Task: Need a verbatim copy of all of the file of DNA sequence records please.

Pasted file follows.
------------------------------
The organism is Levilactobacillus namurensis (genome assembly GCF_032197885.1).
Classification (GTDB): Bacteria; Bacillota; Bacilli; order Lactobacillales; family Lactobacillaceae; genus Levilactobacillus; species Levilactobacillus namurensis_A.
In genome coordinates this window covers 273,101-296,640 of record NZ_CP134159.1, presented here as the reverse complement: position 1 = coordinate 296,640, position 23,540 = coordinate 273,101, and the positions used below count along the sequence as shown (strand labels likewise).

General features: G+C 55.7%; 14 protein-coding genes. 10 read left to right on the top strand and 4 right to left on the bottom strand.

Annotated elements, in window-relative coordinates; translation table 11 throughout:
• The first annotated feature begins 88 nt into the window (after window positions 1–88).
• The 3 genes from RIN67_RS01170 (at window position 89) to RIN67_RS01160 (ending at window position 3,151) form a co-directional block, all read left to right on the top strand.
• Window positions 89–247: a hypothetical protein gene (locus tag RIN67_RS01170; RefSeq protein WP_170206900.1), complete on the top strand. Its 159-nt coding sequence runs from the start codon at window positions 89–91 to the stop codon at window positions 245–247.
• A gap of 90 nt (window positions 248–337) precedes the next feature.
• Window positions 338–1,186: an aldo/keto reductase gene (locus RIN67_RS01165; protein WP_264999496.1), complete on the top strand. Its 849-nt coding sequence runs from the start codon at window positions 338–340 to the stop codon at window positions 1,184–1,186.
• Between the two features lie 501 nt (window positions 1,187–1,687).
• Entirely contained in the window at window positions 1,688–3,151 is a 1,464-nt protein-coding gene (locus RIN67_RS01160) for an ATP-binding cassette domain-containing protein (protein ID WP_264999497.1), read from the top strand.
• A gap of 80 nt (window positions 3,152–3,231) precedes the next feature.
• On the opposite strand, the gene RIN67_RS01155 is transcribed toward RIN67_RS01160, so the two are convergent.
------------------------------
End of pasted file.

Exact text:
The organism is Levilactobacillus namurensis (genome assembly GCF_032197885.1).
Classification (GTDB): Bacteria; Bacillota; Bacilli; order Lactobacillales; family Lactobacillaceae; genus Levilactobacillus; species Levilactobacillus namurensis_A.
In genome coordinates this window covers 273,101-296,640 of record NZ_CP134159.1, presented here as the reverse complement: position 1 = coordinate 296,640, position 23,540 = coordinate 273,101, and the positions used below count along the sequence as shown (strand labels likewise).

General features: G+C 55.7%; 14 protein-coding genes. 10 read left to right on the top strand and 4 right to left on the bottom strand.

Annotated elements, in window-relative coordinates; translation table 11 throughout:
• The first annotated feature begins 88 nt into the window (after window positions 1–88).
• The 3 genes from RIN67_RS01170 (at window position 89) to RIN67_RS01160 (ending at window position 3,151) form a co-directional block, all read left to right on the top strand.
• Window positions 89–247: a hypothetical protein gene (locus tag RIN67_RS01170; RefSeq protein WP_170206900.1), complete on the top strand. Its 159-nt coding sequence runs from the start codon at window positions 89–91 to the stop codon at window positions 245–247.
• A gap of 90 nt (window positions 248–337) precedes the next feature.
• Window positions 338–1,186: an aldo/keto reductase gene (locus RIN67_RS01165; protein WP_264999496.1), complete on the top strand. Its 849-nt coding sequence runs from the start codon at window positions 338–340 to the stop codon at window positions 1,184–1,186.
• Between the two features lie 501 nt (window positions 1,187–1,687).
• Entirely contained in the window at window positions 1,688–3,151 is a 1,464-nt protein-coding gene (locus RIN67_RS01160) for an ATP-binding cassette domain-containing protein (protein ID WP_264999497.1), read from the top strand.
• A gap of 80 nt (window positions 3,152–3,231) precedes the next feature.
• On the opposite strand, the gene RIN67_RS01155 is transcribed toward RIN67_RS01160, so the two are convergent.